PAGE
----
Freedom Through Inner Renunciation
Excerpts from God Talks with Arjuna: The Bhagavad Gita
by Paramahansa Yogananda
The knower of Spirit, abiding in the Supreme Being, with unswerving discrimination, free from delusion, is thus neither jubilant at pleasant experiences nor downcast by unpleasant experiences.
—The Bhagavad Gita V:20
The yogi who roasts in a fire of wisdom all seeds of new desires becomes free from the thralldom of reincarnation. Nevertheless, not having finished the effects of all past actions, he encounters in his present life good and evil happenings, health or disease, flowing from his past karma. Possessing inner tranquility and the joy of Spirit, he is not excited at the advent of good fortune; neither is he depressed by calamities. He watches with a calm indifferent attitude the joyous and sorrowful scenes of his life. What have they to do with him? (bg p.562)
Unattracted to the sensory world, the yogi experiences the ever new joy inherent in the Self. Engaged in divine union of the soul with Spirit, he attains bliss indestructible.
—The Bhagavad Gita V:21
The yogi learns to control his chitta (primordial feeling), overcoming all likes and dislikes relative to external objects. Detaching his attention from the outer world into his true inner Self, he perceives the ever-existing, ever-conscious, ever new joy of the soul. When the Self is fully established in union with Spirit, his ever new joy becomes immutable.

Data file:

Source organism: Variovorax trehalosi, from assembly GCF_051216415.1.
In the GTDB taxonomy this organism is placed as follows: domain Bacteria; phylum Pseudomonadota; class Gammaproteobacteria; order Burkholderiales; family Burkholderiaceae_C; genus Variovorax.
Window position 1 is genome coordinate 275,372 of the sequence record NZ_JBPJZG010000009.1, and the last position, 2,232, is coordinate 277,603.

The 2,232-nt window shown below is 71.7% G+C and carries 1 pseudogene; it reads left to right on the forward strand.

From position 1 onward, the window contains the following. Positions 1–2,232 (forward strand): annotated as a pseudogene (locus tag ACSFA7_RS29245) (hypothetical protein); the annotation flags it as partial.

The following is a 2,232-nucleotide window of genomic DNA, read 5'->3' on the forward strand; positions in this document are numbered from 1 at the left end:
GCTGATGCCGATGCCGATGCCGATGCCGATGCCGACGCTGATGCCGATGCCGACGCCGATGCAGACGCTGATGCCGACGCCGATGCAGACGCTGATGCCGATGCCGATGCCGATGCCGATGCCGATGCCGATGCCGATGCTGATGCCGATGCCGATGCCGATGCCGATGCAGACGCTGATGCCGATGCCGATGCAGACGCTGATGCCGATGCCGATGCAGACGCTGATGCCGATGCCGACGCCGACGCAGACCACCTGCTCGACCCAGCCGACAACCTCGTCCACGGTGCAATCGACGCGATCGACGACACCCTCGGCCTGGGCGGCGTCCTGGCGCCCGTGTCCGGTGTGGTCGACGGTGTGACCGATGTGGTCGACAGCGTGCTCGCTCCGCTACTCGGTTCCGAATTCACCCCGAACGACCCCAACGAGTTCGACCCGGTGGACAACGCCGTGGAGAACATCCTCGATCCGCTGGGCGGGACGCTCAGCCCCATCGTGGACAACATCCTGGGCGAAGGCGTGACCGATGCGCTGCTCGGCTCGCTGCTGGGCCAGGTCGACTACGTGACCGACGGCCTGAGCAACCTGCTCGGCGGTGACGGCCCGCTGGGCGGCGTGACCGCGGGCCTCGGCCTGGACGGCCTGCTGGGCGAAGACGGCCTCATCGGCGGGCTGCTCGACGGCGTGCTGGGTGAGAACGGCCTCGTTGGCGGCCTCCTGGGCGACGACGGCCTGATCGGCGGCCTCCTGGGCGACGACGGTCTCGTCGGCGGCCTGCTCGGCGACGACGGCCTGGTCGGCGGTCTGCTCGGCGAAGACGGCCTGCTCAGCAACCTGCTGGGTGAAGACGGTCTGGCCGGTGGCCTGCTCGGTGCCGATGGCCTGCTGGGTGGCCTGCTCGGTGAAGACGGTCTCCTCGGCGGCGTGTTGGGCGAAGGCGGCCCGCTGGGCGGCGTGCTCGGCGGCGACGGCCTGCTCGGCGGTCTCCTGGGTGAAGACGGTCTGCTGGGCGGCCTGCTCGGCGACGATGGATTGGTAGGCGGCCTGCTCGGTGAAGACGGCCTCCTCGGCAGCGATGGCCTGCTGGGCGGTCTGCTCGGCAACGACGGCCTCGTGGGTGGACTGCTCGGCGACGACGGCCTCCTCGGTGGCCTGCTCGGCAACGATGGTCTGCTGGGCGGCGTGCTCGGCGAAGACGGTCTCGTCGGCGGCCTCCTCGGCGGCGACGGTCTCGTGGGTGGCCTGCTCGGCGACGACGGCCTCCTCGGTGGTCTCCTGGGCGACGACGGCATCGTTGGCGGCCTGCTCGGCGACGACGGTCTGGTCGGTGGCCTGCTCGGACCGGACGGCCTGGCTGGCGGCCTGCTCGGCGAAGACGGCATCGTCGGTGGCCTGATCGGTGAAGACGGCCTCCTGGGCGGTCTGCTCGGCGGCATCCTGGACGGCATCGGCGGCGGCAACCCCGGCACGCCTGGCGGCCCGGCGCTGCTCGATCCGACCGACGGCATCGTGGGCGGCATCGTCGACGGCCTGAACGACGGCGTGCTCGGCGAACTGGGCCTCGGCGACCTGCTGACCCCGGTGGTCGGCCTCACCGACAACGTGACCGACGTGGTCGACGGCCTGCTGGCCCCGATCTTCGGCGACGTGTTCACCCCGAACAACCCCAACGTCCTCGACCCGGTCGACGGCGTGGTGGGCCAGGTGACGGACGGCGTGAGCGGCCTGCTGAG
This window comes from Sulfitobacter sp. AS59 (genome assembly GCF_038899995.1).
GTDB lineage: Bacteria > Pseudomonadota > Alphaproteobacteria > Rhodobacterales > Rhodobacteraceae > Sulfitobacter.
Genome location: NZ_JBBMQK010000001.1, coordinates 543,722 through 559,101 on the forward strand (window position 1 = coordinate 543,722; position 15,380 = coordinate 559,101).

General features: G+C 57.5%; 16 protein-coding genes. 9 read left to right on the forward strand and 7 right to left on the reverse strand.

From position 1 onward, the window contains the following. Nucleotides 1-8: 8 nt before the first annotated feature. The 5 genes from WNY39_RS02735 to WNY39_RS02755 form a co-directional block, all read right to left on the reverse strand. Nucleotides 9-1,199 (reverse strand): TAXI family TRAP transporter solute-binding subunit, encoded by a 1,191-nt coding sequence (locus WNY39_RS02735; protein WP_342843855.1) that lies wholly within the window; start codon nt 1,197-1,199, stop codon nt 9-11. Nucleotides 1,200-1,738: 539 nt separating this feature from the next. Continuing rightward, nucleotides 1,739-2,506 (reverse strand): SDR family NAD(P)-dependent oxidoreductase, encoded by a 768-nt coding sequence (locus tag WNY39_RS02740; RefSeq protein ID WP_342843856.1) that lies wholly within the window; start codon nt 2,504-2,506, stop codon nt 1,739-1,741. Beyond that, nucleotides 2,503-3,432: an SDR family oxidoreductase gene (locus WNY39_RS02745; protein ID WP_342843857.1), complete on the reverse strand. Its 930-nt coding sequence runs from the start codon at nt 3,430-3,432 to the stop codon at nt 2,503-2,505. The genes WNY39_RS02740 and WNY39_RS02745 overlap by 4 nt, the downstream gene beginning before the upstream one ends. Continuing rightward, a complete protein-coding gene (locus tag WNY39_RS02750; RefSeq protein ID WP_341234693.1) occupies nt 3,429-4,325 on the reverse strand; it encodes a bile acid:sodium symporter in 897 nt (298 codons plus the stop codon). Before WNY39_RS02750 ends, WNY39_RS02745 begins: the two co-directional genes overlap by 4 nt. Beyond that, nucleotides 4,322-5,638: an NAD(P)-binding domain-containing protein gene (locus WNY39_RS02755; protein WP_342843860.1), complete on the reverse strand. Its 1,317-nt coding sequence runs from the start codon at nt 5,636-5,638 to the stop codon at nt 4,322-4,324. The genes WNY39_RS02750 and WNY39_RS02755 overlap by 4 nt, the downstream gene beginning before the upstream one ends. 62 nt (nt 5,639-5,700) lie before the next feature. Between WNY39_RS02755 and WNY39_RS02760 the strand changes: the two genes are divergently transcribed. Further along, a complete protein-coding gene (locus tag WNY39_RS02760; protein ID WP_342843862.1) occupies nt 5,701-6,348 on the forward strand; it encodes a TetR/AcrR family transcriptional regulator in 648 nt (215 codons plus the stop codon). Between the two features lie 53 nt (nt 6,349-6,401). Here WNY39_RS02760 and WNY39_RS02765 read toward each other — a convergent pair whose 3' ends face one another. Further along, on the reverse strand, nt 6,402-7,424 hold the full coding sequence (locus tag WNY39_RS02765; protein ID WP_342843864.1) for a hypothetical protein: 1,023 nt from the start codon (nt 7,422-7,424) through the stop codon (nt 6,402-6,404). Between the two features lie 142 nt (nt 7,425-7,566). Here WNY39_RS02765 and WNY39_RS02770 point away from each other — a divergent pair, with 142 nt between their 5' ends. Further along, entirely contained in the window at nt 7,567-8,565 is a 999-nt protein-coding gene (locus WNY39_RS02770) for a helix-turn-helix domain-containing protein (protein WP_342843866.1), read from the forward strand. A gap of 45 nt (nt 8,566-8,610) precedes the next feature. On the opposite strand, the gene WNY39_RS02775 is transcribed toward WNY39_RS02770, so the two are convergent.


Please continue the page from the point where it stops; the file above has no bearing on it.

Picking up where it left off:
Transitory Nature of the Material World
O Son of Kunti (Arjuna)! because sense pleasures spring from outward contacts, and have beginning and end (are ephemeral), they are begetters only of misery. No sage seeks happiness from them.
—The Bhagavad Gita V:22
Pleasures obtained through the senses are limited and transitory. Overtaxed, the senses give unhappiness. Eating to excess or listening to music continually produces discomfort instead of joy. A saint therefore speaks of all pleasures that arise from sense contacts as generators of grief; they often create unhappiness in the beginning and in the end. Even the desire for sense enjoyments and the process of indulging in them involve some form of suffering; if not in conscience or body, then in the thought that they must end.
Knowing that the transitory pleasures of the material world always end in sorrow, saints do not concentrate on deriving happiness from the impure source of the senses.
When a man's mind gets used to exciting pictures, it loses the ability to appreciate the serener forms of joy. Similarly, finding ephemeral pleasure from the tumultuous scenes of life and from a constant search for recreation, one loses the power to concentrate within and to find the happiness of meditation. (bg p.563)